World Cup ticket scramble kicks off - again
The last major phase of World Cup ticket sales opens on Monday (12 December), with 250,000 seats up for grabs. Previous sales rounds have been massively oversubscribed (only one in five applicants got tickets in the first sale, where 812,000 seats were sold) and with the draw for matches now complete the scramble for tickets is likely to be even more intense.
Applicants have until the end of the third sales phase on 15 January to apply via FIFAworldcup.com for the latest tranche of tickets. As with the first sales period, the tickets will be distributed after a ballot. The timing of applications made before the deadline will have no bearing on the outcome, organisers promise.
"The final draw on 9 December in Leipzig saw the match schedule finalised and the individual ties drawn for the various stadia. Fans from around the world now have a chance to order specific tickets. Since we also assume that demand will far outweigh the available allocation of tickets, we will perform a ballot on 31 January 2006 of all orders received. There is no fairer way of distributing the tickets than by drawing lots," explains organising committee vice president Horst R. Schmidt.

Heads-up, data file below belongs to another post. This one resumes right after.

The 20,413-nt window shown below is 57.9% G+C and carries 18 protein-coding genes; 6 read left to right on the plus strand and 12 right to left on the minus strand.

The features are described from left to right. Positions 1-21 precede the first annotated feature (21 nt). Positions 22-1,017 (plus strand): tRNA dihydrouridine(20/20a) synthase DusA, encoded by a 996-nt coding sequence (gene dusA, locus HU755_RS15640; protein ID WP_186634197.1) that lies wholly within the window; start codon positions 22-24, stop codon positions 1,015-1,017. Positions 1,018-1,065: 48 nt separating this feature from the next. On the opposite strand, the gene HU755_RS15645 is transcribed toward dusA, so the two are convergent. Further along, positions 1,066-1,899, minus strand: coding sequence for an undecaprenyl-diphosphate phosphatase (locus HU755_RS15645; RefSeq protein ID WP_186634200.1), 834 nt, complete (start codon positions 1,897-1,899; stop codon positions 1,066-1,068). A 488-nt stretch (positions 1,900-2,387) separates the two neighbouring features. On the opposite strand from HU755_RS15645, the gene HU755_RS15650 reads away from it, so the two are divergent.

Except for the opening match, tickets will be available for all games, including Germany’s games, the semi-finals and final. Competition for tickets for the most attractive ties is likely to be intense.
Compared with the first two sales periods, in which more than 80 per cent of orders came from Europe, with 90 per cent of those from Germany, organisers expect a rise in orders from outside the host country. Prices run from € 40 (£25) for the cheapest seats at group games to € 600 (£400) for the best seats at the World Cup final on July 9.
Around 100,000 tickets in the third sales period have come from the hospitality program. Added to these are returns from sponsors as well as national associations from the first two sales periods. Further blocks have also been released from safety reserve seats. Unsold tickets will be offered on a first-come, first-served basis from February 15. A limited number of returned tickets will be available in a last-hope phase running from May 1 until the end of the competition on July 9.
Separately, individual countries will get an allocation of around 8 per cent of tickets available to distribute among fans. Many England fans can be expected to travel without tickets.
In preparation for next year's festival of football, the British Embassy in Berlin has launched its dedicated world cup site here. The website contains up to date information including locations for next year's World Cup games, information on German football culture and top tips on do's and don'ts for fans and travelers. ®